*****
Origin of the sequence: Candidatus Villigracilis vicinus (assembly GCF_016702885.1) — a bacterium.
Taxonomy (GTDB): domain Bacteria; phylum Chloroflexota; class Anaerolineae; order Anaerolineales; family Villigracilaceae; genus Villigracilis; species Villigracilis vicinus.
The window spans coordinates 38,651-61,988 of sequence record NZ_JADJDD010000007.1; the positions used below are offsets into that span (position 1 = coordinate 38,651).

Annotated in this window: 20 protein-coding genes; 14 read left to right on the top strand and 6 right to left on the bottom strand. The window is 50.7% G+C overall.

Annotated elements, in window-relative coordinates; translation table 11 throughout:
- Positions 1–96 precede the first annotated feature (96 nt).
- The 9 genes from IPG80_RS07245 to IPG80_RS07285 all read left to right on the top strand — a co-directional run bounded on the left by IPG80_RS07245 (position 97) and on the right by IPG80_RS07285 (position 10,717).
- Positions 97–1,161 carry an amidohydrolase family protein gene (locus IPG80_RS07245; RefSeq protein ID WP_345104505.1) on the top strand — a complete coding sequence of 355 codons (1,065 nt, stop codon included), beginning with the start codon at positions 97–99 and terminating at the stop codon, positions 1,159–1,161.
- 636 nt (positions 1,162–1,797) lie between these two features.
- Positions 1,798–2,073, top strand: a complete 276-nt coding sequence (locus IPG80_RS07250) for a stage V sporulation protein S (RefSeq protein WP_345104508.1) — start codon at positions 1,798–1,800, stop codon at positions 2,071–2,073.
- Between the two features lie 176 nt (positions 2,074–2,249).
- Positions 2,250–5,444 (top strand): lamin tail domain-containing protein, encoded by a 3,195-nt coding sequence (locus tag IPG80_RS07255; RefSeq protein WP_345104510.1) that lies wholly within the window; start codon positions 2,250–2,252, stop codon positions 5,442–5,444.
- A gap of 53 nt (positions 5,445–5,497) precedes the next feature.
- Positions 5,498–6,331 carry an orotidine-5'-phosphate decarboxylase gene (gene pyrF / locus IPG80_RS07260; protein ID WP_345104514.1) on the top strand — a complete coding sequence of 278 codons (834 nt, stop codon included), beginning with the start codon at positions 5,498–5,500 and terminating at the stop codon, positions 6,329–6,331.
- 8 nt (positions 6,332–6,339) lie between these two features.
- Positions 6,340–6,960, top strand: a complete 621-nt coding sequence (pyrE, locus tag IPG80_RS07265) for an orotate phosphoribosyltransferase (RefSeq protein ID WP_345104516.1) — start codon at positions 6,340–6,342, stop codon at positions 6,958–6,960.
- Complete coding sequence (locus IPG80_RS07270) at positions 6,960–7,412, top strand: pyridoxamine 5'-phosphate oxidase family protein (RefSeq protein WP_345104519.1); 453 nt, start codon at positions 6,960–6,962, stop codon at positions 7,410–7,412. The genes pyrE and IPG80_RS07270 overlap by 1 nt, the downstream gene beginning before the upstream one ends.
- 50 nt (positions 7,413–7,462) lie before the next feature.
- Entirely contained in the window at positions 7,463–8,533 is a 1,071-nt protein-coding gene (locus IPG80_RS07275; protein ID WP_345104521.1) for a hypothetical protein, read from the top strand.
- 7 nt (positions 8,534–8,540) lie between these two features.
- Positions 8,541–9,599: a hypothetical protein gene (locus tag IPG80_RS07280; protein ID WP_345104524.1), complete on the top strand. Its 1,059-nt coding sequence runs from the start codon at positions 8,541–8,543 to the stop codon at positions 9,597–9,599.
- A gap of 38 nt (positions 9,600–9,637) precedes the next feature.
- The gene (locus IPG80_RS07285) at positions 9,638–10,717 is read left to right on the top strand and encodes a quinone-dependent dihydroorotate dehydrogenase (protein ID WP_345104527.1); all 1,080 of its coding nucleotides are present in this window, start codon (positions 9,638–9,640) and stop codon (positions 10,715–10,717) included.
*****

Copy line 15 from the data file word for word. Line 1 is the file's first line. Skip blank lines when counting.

- 8 nt (positions 6,332–6,339) lie between these two features.